The prosperous town of Silverton is being held to ransom by Zanbar Bone and his bloodthirsty Moon Dogs. YOU are an adventurer, and the merchants of Silverton turn to you in their hour of need. Your mission takes you along dark, twisting streets where thieves, vagabonds and creatures of the night lie in wait to trap the unwary traveller. And beyond lies the most fearsome adventure of them all — the tower stronghold of the infamous Zanbar Bone!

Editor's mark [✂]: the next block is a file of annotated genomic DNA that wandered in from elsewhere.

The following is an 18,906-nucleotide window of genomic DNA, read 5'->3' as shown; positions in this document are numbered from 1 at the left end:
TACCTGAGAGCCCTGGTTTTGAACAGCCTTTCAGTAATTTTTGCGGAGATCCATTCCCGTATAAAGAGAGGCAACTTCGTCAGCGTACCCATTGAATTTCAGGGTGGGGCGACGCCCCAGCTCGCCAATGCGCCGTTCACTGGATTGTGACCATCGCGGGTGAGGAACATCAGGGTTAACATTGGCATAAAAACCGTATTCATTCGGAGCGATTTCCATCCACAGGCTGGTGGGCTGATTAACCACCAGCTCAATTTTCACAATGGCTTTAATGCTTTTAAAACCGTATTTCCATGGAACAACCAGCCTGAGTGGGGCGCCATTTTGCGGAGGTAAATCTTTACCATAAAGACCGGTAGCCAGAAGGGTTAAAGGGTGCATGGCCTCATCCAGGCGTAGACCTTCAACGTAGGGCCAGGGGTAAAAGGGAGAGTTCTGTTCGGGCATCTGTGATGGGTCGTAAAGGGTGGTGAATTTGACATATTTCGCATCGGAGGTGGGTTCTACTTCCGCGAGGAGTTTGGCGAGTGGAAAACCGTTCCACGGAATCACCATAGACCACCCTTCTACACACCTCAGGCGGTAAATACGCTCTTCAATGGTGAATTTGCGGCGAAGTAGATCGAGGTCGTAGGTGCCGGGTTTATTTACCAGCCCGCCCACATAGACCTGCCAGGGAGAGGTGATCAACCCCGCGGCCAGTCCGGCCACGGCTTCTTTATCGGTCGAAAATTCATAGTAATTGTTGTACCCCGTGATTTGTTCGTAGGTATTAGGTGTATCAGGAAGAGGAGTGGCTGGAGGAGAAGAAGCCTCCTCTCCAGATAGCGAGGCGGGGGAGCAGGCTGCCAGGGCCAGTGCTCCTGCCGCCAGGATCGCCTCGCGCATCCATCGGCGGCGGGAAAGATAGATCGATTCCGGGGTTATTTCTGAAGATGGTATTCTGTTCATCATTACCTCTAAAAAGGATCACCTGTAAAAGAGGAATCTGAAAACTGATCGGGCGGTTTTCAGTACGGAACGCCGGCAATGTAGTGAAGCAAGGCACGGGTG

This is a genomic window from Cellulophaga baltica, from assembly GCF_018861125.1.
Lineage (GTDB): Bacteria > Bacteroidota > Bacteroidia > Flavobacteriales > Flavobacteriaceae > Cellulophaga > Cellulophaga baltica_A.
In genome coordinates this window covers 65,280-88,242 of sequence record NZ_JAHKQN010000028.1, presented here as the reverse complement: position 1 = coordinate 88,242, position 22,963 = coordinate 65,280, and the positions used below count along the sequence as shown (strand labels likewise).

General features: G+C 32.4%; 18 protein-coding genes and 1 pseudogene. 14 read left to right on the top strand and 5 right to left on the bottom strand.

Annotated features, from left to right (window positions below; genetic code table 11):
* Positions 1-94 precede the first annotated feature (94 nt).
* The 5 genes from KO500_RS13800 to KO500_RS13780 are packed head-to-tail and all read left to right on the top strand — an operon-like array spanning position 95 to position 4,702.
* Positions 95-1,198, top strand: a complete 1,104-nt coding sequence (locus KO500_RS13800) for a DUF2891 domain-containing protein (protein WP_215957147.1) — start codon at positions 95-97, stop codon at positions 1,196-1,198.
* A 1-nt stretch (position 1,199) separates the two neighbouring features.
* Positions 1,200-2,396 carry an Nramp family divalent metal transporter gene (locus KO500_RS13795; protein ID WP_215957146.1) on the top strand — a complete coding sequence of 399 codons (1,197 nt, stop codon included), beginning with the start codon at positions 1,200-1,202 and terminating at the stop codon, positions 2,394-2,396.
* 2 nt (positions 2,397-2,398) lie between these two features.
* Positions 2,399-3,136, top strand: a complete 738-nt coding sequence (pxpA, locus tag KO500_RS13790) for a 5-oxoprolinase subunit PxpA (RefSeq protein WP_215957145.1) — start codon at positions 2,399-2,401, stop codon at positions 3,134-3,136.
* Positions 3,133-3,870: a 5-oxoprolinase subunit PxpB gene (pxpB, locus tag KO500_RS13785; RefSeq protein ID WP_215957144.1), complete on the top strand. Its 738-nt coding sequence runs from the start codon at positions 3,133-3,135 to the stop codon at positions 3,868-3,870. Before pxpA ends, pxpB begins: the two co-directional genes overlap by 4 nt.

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City of Thieves begins with a bit of a juicier introduction than the previous books, the series taking shape and maturing as it hits it’s 5th volume I guess, the Background section spanning just shy of five and a half pages. What we learn is that your character is a renowned sword for hire, you’re a bit of a celebrity, a dragon-slayer no-less. After a long day of travelling I find myself in the trading town of Silverton, the local inn, ‘The Old Toad’, is my destination and its punters seem edgy. It isn’t long though before a banging at the heavily bolted inn door precedes the entrance of Silverton mayor, Owen Carralif, who wants to talk to me! The town was in the midst of terror. Spirit Stalkers, soulless skeletal creatures, had visited the settlement ten days prior and had demanded that the mayors daughter accompany them to reside with their master, the evil night prince, Zanbar Bone. The mayor had refused and ever since, the town is visited by Moon Dogs every night who break into houses and kill their inhabitants, so far leaving twenty-three dead. It is the mayors desire that I tackle this Zanbar Bone on his behalf as the town is on the verge of mutiny. He provides me with 30gp, an exquisite broadsword and the knowledge that the wizard Nicodemus, who can be found in Port Blacksand, may be able to help. Come dawn, I rolled up an 11/22/9 character and left for the port…